New faculty profile: Patrick Walters

The Washington and Lee University Journalism Department has a new professor this year

Walters worked in journalism for 15 years before entering academia in 2014.

The Columns

Walters worked in journalism for 15 years before entering academia in 2014.

Claire DiChiaro, Staff Writer

For newly-hired journalism professor Patrick Walters, one story from his reporting days stands out in his memory.
As he reported on new regulations of African hair-braiding salons in Philadelphia, Walters was guided by the question, “How can I convey this world to people who may have never entered it?” he said in an interview with the Ring-tum Phi.
“Half of journalism is showing people the worlds they might otherwise never see and to try and advance cultural understanding,” Walters said.
Walters has 15 years of background as a journalist, including working at the Philadelphia bureau of the Associated Press. He found the instantaneous nature of the coverage at AP to be particularly challenging.
“We have to report news in real time,” he said. For example, “when there’s a Duck Boat run over by a trawler in the Delaware River and people are dying, you need to react in the moment.”
Consolidation also demanded that journalists take on editing and multimedia roles, Walters said.
“You have to think as an editor: shaping not only words but also videos and sound, and coordinating coverage,” he said. Walters said he had to shift to “telling stories in headlines, in short blurbs, in longer stories, in sound clips, and knowing they’re all important.”
The move to an academic career was prompted by Walters asking himself how he could take a step back, to contribute to journalism in different ways. He taught journalism courses at Kutztown University in Pennsylvania for eight years before joining the Washington and Lee community this past July.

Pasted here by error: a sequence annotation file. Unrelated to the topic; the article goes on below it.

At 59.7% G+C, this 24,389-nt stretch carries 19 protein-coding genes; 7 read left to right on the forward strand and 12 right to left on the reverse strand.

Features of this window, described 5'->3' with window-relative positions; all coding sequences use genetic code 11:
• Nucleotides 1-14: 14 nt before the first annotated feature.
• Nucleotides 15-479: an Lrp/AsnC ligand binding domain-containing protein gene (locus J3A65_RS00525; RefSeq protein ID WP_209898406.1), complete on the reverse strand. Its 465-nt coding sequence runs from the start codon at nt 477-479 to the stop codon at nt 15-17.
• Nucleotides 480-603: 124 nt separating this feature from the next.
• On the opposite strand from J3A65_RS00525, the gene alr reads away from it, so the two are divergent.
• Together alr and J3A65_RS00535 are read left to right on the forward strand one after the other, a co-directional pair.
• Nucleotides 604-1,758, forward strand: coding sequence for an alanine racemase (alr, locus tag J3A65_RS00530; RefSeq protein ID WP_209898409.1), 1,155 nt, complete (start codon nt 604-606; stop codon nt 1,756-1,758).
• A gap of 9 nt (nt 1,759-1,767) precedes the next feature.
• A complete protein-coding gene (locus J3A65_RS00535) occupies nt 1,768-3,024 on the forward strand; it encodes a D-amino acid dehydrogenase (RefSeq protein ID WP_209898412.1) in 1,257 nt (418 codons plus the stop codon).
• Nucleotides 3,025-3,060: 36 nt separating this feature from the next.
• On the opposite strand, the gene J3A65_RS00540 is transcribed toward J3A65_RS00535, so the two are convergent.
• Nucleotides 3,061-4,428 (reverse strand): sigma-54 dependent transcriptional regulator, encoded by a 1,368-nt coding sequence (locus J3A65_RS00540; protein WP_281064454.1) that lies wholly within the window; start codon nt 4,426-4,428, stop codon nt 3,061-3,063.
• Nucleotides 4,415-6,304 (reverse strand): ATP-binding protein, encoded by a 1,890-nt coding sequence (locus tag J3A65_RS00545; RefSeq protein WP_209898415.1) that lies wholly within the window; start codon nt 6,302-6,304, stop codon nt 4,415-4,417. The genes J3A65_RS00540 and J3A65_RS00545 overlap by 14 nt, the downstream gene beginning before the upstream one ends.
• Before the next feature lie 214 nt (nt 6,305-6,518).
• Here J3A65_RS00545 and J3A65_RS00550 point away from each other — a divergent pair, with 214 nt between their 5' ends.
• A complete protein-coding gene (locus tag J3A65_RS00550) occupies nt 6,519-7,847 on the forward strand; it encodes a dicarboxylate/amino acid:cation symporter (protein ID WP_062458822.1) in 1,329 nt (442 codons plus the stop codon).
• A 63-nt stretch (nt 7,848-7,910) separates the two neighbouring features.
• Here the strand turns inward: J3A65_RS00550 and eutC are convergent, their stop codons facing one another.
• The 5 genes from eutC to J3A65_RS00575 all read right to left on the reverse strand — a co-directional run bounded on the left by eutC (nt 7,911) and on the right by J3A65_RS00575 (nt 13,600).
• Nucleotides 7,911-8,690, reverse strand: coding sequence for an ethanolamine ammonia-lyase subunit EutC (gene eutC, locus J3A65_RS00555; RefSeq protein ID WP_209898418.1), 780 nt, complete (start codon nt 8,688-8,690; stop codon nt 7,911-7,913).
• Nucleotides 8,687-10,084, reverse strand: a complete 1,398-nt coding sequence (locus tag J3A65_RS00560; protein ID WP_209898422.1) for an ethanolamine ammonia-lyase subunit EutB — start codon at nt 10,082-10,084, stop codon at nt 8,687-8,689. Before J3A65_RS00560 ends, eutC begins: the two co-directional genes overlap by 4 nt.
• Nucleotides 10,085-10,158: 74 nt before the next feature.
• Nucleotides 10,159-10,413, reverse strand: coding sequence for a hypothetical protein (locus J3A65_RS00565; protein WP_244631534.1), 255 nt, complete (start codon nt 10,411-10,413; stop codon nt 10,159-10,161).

Walters said his teaching methods reflect what he sees as the nature of journalism today.
“It has to be a dialogue,” he said. “I’m here to convey and explain knowledge, but that has to occur in conversation with students.”
Walters believes that a journalism education is best taught through coaching, with examples and practice. “I always want to answer questions,” he said. For his first semester on the job, Walters is teaching courses like introduction to mass communications and digital journalism.
As a professor, Walters also focuses on emphasizing the importance of listening as a critical skill for aspiring journalists.
“Sometimes when I was a young reporter, in my interviews, I would talk too much,” Walters said. “Listening is such a fundamental skill: making sure we’re approaching people and we’re able to talk to them and hear their stories when their stories are different from ours, or when their backgrounds are different than ours.”
Walters credits his love for journalism, and his decision to join the career field, to his undergraduate years spent working on the student paper at the University of Virginia.
He still believes that a student newspaper is “one of the most important aspects of a college community,” he said.